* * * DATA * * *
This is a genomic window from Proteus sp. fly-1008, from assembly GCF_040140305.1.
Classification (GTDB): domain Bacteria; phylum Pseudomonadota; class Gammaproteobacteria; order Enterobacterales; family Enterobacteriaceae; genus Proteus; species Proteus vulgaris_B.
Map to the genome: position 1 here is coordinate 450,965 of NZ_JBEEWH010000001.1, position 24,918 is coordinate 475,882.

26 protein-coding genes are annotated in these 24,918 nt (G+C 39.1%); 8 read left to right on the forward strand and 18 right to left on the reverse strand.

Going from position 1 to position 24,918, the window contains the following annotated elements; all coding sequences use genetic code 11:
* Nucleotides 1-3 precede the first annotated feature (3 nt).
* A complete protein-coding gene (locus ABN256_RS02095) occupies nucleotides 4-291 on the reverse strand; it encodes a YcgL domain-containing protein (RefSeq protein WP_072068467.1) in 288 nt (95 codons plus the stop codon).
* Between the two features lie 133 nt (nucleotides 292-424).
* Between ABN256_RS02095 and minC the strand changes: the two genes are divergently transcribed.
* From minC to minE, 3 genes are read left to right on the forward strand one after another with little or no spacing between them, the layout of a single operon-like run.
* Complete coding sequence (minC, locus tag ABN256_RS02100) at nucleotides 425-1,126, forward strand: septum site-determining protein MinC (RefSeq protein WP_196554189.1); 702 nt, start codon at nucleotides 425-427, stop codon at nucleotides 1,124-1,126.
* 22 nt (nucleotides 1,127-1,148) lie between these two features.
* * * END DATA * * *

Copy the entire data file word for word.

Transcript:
This is a genomic window from Proteus sp. fly-1008, from assembly GCF_040140305.1.
Classification (GTDB): domain Bacteria; phylum Pseudomonadota; class Gammaproteobacteria; order Enterobacterales; family Enterobacteriaceae; genus Proteus; species Proteus vulgaris_B.
Map to the genome: position 1 here is coordinate 450,965 of NZ_JBEEWH010000001.1, position 24,918 is coordinate 475,882.

26 protein-coding genes are annotated in these 24,918 nt (G+C 39.1%); 8 read left to right on the forward strand and 18 right to left on the reverse strand.

Going from position 1 to position 24,918, the window contains the following annotated elements; all coding sequences use genetic code 11:
* Nucleotides 1-3 precede the first annotated feature (3 nt).
* A complete protein-coding gene (locus ABN256_RS02095) occupies nucleotides 4-291 on the reverse strand; it encodes a YcgL domain-containing protein (RefSeq protein WP_072068467.1) in 288 nt (95 codons plus the stop codon).
* Between the two features lie 133 nt (nucleotides 292-424).
* Between ABN256_RS02095 and minC the strand changes: the two genes are divergently transcribed.
* From minC to minE, 3 genes are read left to right on the forward strand one after another with little or no spacing between them, the layout of a single operon-like run.
* Complete coding sequence (minC, locus tag ABN256_RS02100) at nucleotides 425-1,126, forward strand: septum site-determining protein MinC (RefSeq protein WP_196554189.1); 702 nt, start codon at nucleotides 425-427, stop codon at nucleotides 1,124-1,126.
* 22 nt (nucleotides 1,127-1,148) lie between these two features.